Committee on Civil Liberties, Justice and Home Affairs (LIBE)

Stay Home But Not Safe: Since the beginning of the COVID-19 pandemic, the cases of domestic violence increased by 32% in France, and the usage of hotlines for domestic abuse in Spain rose by 18% within a month. Recognising the potential effects of lockdown and other restrictions on the European population, how can the EU eradicate domestic violence and safeguard the physical and mental health of its citizens?

 

by Çağatay Büyükçaylı (TR)

 

Key terms: domestic violence, social service hotline, intimate partner violence, coercive control, scare tactics, support service, informal support, stigma


 

1.Background and relevance 

The COVID-19 pandemic has shown its impact on the world in several ways. It has brought many challenges for people in terms of mental, social, societal and economic aspects. People stayed at home, became unable to see their relatives and friends, tried to cope with the pressure of financial instability, but most significantly, the cruelty of domestic violence occurred due to heavy lockdown measures. While it was possible to some extent digitalise work and study practices to relieve the situation, the consequences of preventive, protective, and isolating measures have worsened the conditions for the victims at home, workplaces, and all other occasions.

 

According to WHO, in 2020 number of domestic violence cases reported within the EU increased due to reasons such as the depression caused by health problems, economic issues, and the inability to socialise. For example, Spain's social service hotlines received 18% more calls during the first lockdown in March 2020. The situation became much worse for other countries such as France, where the rates of domestic violence increased by 32% in one week in March 2020.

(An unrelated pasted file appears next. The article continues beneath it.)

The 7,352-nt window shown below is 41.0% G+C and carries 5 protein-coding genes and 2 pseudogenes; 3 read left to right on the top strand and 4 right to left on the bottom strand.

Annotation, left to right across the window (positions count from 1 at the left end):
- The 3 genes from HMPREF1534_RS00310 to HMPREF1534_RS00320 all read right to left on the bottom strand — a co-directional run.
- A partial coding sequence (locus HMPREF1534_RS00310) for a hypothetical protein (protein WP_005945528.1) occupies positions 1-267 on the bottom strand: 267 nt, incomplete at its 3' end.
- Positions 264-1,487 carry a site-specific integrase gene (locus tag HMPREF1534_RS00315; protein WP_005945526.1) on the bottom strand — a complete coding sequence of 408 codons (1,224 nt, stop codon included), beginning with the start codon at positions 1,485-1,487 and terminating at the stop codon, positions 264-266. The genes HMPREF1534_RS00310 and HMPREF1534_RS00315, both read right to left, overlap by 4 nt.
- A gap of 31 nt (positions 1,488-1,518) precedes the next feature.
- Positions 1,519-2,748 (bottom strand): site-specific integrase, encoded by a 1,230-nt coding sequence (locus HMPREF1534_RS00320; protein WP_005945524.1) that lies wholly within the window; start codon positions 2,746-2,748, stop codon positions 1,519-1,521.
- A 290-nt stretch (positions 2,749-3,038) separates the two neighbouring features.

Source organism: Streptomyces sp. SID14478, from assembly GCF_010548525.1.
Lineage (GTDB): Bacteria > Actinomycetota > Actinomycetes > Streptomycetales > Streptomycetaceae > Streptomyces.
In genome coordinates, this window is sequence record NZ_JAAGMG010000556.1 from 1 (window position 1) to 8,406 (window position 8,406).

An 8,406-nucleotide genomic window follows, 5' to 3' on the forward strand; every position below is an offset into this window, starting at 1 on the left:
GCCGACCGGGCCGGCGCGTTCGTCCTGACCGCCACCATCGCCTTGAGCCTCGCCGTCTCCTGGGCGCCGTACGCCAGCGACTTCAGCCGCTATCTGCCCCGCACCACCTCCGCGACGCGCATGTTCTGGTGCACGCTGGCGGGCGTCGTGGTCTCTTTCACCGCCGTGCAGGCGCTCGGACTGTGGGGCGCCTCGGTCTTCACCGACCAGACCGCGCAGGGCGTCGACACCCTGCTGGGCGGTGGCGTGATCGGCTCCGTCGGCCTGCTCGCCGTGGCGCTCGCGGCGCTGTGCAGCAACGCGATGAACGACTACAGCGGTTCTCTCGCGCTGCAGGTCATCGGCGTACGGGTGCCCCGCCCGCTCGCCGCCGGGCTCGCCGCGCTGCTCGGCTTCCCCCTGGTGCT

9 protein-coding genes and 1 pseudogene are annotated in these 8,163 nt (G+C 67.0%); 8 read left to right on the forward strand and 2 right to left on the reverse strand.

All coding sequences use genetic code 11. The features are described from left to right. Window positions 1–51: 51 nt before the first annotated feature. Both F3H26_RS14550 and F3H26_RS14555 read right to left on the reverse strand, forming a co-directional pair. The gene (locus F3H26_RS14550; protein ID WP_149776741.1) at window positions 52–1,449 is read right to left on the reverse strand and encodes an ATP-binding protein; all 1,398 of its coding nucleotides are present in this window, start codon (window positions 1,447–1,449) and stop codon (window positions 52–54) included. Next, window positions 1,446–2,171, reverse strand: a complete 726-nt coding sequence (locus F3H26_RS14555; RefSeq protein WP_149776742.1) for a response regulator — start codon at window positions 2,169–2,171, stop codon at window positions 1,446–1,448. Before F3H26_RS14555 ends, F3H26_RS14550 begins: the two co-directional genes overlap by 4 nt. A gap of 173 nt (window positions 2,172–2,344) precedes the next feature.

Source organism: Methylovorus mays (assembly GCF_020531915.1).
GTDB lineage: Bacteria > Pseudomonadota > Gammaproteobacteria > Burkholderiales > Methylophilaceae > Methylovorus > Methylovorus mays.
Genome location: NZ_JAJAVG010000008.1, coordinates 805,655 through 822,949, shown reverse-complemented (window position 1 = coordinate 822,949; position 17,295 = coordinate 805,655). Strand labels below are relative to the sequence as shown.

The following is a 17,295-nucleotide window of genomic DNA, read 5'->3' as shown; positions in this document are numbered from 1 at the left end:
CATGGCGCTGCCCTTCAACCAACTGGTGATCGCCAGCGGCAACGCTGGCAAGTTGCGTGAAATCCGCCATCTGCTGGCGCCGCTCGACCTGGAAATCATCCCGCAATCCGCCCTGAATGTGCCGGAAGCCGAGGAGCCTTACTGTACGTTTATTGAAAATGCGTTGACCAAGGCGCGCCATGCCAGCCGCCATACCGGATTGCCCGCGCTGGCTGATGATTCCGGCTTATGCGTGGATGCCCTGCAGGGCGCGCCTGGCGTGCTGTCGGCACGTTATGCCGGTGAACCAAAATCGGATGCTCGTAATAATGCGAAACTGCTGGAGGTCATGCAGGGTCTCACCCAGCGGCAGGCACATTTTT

Image Source: European Institute for Gender Equality (EIGE)

 

Young people and adolescents are highly affected by domestic violence. They experience emotional, mental, and social damage affecting their development and growth, and consequently influencing their interpersonal and intrapersonal relations. Because of the domestic violence they witness, children at younger ages might develop symptoms of what is called 'Post-Traumatic Stress Disorder' (PTSD). They might experience difficulty in adapting to school and problems concerning concentration, have painful aches or eating disorders as a result of the abuse they have been exposed to.

 

During the pandemic some Member States have taken steps to combat domestic violence and illustrate how governments can amplify the role of people witnessing violence  by launching national action plans, adapting new legislation or initiating awareness-raising campaigns. Nevertheless, the problem is still prevalent and needs to be tackled with more concrete and sustainable solutions.


 

2.Key stakeholders 

Member States possess legislative and executive power that enhances access to the people facing domestic violence or intimate partner violence. Member States are the key actors as they have the capacity to collaborate with local agencies and NGOs that operate hotlines or other social services. For instance, Czech Republic adapted the UK's ‘Bright Sky’ app and trained delivery personnel from delivery companies in recognising signs of domestic violence.  

  

The European Commission promotes the general interest of the EU. The Directorate-General for Justice and Consumers (DG JUST) develops and carries out the Commission’s policies on justice, consumer rights and gender equality to  vindicate and strengthen the rights of people living in the EU.

     

EU Agency for Fundamental Rights (FRA) provides independent and evidence-based data on fundamental rights. The agency identifies trends, helps with law-making and implementation while strengthening cooperation between the Member States' governments, NGOs, childcare institutions and higher-educational institutions to increase collaboration against all types of violence. It has annual reporting and surveying projects specifically on the judicial rights of violence victims, the way those are executed and the way the victims are treated